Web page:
Recycling Whiteley lacked inspiration
THE Braddon by-election was a challenging one to predict.
Factors in Labor’s favour included the usual anti-government by-election swing, having an incumbent rather than a retiring candidate, and Labor’s good standing in national polling. Factors against it included spillover from the state election, improvement in the Braddon economy, and Justine Keay’s Section 44 embarrassments.
These factors cancelled each other out, leaving a twoparty swing close to zero.
The Liberals had to try to dent Craig Garland’s vote, but their attacks failed abjectly, with Garland’s double-digit vote flowing strongly to Labor in preferences. Indeed there were large two-party swings against the Liberals in coastal booths where Garland was well regarded.
The recycling of Brett Whiteley as the Liberal candidate was a “safe” move in terms of his personal vote, but it failed to inspire the voters and annoyed sections of his own party.
With the on-paper odds against winning, and given Whiteley’s past indifferent form, they should have picked a new contender, perhaps a woman, who might have helped inspire more voters. The Liberals’ Braddon result was still better than the LNP’s terrible outcome in Longman, where their primary vote is down 10 points, with the gains going to One Nation, a gaggle of underrated micro-parties and Labor.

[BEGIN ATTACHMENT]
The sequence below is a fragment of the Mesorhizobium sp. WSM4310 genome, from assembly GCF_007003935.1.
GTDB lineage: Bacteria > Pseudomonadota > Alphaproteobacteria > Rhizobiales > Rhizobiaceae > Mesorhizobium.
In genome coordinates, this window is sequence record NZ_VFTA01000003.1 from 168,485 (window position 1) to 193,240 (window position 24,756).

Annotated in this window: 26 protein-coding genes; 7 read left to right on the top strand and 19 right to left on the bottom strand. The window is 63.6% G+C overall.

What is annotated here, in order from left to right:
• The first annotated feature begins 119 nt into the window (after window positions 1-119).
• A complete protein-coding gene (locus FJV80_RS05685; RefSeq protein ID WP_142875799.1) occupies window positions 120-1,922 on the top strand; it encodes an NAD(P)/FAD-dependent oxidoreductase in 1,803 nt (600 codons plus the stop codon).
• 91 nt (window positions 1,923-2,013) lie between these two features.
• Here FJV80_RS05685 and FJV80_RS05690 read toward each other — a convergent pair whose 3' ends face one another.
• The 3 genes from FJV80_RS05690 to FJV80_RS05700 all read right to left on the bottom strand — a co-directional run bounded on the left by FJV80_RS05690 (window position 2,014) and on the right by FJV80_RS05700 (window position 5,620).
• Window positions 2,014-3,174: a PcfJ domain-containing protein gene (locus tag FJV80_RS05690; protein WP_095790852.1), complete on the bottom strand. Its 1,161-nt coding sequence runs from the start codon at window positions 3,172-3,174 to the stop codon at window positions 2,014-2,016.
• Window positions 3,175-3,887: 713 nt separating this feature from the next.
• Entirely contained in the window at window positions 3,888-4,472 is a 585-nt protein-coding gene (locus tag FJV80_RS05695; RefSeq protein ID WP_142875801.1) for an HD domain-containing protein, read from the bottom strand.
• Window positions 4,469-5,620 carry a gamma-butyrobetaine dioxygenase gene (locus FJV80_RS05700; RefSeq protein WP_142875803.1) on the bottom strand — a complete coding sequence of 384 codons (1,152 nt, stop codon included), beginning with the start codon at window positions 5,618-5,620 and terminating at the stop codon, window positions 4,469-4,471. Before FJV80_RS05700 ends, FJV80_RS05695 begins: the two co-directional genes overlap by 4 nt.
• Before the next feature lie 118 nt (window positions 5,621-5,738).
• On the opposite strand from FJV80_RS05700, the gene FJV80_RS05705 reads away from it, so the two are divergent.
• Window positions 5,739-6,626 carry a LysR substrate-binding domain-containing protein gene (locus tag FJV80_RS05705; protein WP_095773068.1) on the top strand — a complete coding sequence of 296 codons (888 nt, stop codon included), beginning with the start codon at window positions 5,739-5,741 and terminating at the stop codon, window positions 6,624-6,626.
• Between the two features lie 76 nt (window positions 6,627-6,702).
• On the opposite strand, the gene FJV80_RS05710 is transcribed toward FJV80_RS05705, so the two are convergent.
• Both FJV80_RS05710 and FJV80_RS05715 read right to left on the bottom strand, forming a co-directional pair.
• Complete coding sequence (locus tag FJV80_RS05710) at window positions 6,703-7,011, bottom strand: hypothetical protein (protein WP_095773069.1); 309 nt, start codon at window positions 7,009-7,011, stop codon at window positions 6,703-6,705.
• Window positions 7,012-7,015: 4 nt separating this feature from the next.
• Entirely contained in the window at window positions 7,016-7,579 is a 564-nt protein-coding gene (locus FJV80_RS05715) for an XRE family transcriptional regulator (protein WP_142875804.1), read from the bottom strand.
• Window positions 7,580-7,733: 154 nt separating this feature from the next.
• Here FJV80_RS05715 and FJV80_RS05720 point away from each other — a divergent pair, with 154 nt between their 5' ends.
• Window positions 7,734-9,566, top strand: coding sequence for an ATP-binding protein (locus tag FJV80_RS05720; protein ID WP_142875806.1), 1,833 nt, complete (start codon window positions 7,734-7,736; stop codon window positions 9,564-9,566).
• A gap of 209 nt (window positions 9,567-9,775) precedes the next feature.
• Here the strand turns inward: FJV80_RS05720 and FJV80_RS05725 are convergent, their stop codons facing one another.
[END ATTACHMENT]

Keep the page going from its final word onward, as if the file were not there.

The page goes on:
Polls said this seat would be very close but it was not, in a repeat of the mass seat-polling failure that Tasmanians saw two years ago in Bass.
With the Coalition’s chances of winning these by-elections having been over-hyped, the recent narrowing in national polling may turn out to be unsustainable.
PRESSING THE FLESH: The Liberals’ Braddon candidate Brett Whiteley greets voters at Somerset yesterday.